For much of the last 19 years, Miami and the larger South Florida market have essentially been an MLS burial ground. Some college combines were held in the area for a period of time and a few teams occasionally visited for preseason. Still, local interest in the league was largely nonexistent.
All it took was a global icon to change that.
David Beckham has made good on his 2014 announcement that he would bring an MLS team back to Miami as one of its owners. Inter Miami began play at long last earlier this year with a group that — similar to the Fusion — plays in Fort Lauderdale and boasts a mix of promising youngsters, wily veterans, Latinos, Americans, and more.
The results have not been there at the start, but there is plenty of optimism from the former Fusion players that Inter Miami will ultimately succeed where their club failed.
“Everything is much better from top to bottom,” said Llamosa. “Back then, we only had one investor who was a businessman and not much of a soccer man. This time you have a little bit of everything. You have businessmen, you have a soccer guy who is an investor as well like David Beckham.
“It’s different starting from that point and then there’s the stadium, the training facility.”
While the ex-Fusion players are mostly positive about Major League Soccer’s chances of making it work in Miami this time around, some of them do have questions. For instance, can Inter Miami keep fans interested in driving to Fort Lauderdale for games until the team’s planned stadium in Miami proper is given the green light and built?
“If they don’t have that, then it will bring up some questions of having the stadium back in Fort Lauderdale,” said Rimando. “Because we saw it wasn’t great in the beginning when we had MLS there before.”
Another question some of the former Fusion players have is whether Inter Miami will be able to deliver the type of attacking brand of soccer that has been talked about plenty by the new club. After all, South Florida is known for being a demanding sports market.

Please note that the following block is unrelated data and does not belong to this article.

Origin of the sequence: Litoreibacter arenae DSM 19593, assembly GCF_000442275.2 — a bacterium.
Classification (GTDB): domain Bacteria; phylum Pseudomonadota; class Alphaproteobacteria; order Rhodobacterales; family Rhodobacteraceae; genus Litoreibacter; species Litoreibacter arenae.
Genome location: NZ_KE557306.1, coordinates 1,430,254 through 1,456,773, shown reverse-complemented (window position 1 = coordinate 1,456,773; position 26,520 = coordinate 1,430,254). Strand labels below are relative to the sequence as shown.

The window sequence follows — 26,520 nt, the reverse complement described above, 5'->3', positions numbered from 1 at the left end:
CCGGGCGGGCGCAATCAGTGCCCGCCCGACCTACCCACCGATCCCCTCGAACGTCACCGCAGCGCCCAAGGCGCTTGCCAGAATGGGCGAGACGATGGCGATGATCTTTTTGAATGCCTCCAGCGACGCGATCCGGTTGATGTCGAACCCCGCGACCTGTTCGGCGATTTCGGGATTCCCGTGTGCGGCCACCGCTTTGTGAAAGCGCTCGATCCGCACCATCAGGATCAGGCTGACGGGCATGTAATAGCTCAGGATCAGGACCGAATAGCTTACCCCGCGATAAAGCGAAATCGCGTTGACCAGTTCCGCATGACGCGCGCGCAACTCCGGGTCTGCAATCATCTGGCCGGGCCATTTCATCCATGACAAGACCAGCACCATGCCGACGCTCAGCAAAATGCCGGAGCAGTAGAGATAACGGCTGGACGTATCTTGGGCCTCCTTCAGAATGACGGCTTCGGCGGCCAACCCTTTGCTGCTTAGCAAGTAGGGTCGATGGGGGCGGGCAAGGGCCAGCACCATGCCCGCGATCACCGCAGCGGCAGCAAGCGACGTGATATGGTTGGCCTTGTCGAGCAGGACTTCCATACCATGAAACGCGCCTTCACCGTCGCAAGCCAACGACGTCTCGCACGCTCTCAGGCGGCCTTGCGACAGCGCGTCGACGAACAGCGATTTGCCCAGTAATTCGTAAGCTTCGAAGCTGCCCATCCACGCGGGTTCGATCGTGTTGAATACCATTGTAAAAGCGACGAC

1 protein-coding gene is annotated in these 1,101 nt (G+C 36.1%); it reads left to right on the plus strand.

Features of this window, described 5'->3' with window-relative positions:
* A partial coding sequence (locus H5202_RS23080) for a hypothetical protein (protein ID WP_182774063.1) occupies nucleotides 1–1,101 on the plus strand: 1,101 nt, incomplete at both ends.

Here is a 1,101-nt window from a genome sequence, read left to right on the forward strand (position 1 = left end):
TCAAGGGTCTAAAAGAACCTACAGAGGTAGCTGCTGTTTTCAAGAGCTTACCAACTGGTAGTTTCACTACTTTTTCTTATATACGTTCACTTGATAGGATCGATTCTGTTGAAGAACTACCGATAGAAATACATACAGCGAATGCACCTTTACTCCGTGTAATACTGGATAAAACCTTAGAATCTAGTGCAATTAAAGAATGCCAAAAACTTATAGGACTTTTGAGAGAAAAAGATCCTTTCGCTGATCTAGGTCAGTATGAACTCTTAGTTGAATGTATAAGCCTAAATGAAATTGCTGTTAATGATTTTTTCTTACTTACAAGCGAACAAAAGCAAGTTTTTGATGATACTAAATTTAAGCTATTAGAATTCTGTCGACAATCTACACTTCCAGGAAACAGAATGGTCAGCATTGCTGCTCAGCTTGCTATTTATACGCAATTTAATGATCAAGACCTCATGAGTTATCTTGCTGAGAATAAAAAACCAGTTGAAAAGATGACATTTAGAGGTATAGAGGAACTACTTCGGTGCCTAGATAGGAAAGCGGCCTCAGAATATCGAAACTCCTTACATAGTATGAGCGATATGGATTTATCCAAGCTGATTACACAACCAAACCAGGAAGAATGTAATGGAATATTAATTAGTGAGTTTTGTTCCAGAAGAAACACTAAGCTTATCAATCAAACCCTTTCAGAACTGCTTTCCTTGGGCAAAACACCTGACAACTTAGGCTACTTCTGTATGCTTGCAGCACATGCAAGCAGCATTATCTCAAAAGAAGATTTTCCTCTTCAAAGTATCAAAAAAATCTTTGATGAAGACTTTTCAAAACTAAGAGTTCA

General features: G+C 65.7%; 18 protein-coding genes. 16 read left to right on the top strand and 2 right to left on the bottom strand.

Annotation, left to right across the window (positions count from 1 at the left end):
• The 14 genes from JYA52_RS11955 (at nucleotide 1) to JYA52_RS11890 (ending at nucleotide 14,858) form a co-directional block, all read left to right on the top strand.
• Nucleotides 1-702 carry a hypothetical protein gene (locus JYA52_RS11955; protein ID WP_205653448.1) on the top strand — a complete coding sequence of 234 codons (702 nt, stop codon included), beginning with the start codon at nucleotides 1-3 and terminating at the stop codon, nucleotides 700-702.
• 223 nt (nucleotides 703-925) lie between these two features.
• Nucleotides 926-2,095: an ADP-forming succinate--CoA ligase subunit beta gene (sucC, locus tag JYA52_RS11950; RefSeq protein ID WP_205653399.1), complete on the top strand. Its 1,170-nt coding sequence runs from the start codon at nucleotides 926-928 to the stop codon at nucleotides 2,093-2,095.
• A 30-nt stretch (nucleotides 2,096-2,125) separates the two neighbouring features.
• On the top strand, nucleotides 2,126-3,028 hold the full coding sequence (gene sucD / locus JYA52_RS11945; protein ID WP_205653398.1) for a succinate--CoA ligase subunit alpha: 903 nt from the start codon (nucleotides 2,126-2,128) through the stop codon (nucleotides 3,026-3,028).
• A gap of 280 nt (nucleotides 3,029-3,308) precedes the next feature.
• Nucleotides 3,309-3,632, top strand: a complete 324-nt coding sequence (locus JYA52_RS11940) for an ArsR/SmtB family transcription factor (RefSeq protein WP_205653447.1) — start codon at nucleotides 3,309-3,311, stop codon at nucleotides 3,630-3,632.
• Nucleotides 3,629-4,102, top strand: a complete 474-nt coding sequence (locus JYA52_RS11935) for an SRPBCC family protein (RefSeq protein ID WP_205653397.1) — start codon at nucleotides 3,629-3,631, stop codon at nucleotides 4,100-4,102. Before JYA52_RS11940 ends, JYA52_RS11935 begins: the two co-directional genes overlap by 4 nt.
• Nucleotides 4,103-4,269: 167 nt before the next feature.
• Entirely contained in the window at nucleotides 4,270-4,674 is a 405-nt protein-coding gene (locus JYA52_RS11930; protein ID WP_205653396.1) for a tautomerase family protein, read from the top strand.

“The Miami fans, they know soccer,” said Cassar. “They know what is good soccer and what is bad soccer and they want to see talented players. They want to see a free-flowing game, and they want to be entertained.”
There are other questions, such as whether Inter Miami needs to sign a superstar player to really grab a firm hold of the soccer-savvy market, but the good thing for the franchise is that it is still in the beginning phase of its existence.
Another plus for Inter Miami is that it has some history to look back on. The Fusion may have been a very different team in a very different era, but there are some parallels between the sides that Inter Miami may be able to learn from and build on.
“There’s a lot of similarities to what we had with the Miami Fusion,” said Henderson. “The team is called Miami, but is playing and training in Fort Lauderdale. That’s something to get used for the people there who were kind of excited to have the team in Miami.
“But I think MLS 2020 is a different world compared to MLS 2001, so I think in the long haul this is going to be a fantastic club.”